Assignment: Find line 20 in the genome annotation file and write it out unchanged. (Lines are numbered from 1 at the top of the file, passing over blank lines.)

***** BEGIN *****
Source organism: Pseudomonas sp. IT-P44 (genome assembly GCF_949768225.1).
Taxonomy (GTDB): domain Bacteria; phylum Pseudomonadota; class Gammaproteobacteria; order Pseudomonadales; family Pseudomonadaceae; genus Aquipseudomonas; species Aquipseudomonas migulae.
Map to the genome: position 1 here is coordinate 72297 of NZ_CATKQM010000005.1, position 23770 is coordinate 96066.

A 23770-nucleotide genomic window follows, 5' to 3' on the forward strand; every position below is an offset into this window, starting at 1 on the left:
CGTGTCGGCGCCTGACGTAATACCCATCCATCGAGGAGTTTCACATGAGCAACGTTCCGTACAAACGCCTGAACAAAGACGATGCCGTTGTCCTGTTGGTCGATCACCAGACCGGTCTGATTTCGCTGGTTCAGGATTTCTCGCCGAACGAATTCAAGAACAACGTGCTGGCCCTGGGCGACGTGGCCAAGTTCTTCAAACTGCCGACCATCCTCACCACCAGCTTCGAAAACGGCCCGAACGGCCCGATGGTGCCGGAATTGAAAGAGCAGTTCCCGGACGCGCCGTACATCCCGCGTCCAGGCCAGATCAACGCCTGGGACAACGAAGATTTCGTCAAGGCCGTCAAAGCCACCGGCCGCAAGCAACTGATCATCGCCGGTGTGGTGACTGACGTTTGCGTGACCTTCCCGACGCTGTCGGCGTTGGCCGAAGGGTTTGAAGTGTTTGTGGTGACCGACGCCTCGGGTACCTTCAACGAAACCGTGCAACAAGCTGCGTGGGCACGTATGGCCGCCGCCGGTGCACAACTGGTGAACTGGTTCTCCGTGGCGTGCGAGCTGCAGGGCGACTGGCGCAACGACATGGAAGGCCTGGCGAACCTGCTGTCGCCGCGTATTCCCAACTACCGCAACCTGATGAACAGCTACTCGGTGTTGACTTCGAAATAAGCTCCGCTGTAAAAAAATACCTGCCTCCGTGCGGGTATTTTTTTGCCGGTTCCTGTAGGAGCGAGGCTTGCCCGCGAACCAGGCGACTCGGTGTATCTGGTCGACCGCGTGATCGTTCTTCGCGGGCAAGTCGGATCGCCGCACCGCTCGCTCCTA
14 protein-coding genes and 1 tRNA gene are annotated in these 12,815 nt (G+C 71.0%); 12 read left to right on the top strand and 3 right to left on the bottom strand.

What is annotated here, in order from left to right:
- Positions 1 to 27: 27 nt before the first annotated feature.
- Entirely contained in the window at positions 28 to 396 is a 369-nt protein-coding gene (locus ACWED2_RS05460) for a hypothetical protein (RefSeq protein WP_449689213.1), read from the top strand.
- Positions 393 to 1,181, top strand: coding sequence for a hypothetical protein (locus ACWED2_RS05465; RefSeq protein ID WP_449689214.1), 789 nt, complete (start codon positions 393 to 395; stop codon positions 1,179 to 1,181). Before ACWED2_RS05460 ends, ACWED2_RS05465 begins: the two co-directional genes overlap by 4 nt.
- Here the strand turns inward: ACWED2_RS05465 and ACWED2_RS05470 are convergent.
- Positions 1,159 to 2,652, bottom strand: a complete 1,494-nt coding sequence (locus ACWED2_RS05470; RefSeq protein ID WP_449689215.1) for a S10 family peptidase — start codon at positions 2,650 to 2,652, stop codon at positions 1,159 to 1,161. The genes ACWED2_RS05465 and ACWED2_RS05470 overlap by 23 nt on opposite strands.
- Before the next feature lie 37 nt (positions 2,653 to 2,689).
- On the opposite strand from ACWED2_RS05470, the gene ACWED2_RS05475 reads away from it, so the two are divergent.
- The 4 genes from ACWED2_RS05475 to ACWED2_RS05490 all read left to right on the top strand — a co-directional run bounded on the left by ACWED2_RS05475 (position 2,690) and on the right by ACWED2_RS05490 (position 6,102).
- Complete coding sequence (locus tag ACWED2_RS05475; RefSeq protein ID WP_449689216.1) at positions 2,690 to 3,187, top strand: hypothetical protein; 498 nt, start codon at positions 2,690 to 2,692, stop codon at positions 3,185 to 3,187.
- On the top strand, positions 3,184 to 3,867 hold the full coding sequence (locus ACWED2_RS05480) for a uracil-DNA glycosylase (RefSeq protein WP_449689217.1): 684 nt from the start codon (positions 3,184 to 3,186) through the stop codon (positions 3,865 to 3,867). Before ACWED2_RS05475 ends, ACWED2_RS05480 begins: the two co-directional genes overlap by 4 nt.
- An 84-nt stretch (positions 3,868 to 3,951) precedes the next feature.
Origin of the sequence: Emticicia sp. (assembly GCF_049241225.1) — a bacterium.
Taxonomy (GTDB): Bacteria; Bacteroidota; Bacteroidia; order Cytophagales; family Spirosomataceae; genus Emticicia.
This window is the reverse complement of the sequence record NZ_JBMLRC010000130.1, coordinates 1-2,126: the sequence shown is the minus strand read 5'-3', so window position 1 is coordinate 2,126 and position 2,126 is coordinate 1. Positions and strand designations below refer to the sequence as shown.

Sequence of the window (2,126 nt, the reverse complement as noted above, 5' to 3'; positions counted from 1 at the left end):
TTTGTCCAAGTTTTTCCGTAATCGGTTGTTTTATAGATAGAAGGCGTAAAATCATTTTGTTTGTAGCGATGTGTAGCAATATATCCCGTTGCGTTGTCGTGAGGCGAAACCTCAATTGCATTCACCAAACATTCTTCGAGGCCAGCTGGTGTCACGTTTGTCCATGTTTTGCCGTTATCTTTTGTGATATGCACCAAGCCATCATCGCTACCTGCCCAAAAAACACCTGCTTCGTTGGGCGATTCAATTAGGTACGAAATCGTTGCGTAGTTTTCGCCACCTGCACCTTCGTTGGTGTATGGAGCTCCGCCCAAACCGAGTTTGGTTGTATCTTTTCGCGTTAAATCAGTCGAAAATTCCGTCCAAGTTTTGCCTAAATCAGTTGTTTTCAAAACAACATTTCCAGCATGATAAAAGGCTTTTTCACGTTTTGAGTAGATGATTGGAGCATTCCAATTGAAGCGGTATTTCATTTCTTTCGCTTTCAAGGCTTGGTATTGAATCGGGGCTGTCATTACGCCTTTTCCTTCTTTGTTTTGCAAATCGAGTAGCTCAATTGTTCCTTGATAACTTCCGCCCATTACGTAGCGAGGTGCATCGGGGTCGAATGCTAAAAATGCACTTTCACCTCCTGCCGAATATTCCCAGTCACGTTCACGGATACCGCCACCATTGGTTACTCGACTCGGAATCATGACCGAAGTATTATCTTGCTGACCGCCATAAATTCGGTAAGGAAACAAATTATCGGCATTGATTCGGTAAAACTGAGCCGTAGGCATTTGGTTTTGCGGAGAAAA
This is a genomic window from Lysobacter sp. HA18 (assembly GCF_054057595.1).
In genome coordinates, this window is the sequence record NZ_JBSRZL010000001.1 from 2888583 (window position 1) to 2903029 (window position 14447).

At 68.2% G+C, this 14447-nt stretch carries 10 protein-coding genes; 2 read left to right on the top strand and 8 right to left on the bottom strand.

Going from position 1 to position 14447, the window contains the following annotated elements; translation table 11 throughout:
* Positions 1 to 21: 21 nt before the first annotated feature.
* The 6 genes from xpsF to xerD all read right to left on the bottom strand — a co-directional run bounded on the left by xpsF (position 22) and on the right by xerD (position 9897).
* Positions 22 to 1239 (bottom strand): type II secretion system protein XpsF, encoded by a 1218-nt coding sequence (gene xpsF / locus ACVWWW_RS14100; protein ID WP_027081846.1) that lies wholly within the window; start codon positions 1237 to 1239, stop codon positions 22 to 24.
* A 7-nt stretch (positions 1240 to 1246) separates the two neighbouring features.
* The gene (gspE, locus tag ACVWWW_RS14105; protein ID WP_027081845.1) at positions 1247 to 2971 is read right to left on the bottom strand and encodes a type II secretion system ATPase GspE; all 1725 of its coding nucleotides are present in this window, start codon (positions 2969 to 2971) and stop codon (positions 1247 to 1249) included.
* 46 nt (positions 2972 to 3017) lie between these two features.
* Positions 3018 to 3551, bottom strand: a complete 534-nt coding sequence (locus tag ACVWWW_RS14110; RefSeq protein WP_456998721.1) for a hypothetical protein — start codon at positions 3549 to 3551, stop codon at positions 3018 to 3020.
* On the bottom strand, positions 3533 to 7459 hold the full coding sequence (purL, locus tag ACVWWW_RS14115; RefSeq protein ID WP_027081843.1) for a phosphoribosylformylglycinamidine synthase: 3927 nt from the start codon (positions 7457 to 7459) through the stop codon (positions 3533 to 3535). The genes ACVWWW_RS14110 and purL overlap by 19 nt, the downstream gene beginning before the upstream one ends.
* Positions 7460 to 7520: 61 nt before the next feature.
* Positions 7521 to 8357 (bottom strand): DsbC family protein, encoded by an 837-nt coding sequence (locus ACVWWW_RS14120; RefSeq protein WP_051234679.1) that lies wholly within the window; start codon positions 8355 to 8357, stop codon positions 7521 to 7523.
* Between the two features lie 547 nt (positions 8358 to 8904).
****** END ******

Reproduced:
Taxonomy (GTDB): Bacteria; Bacteroidota; Bacteroidia; order Cytophagales; family Spirosomataceae; genus Emticicia.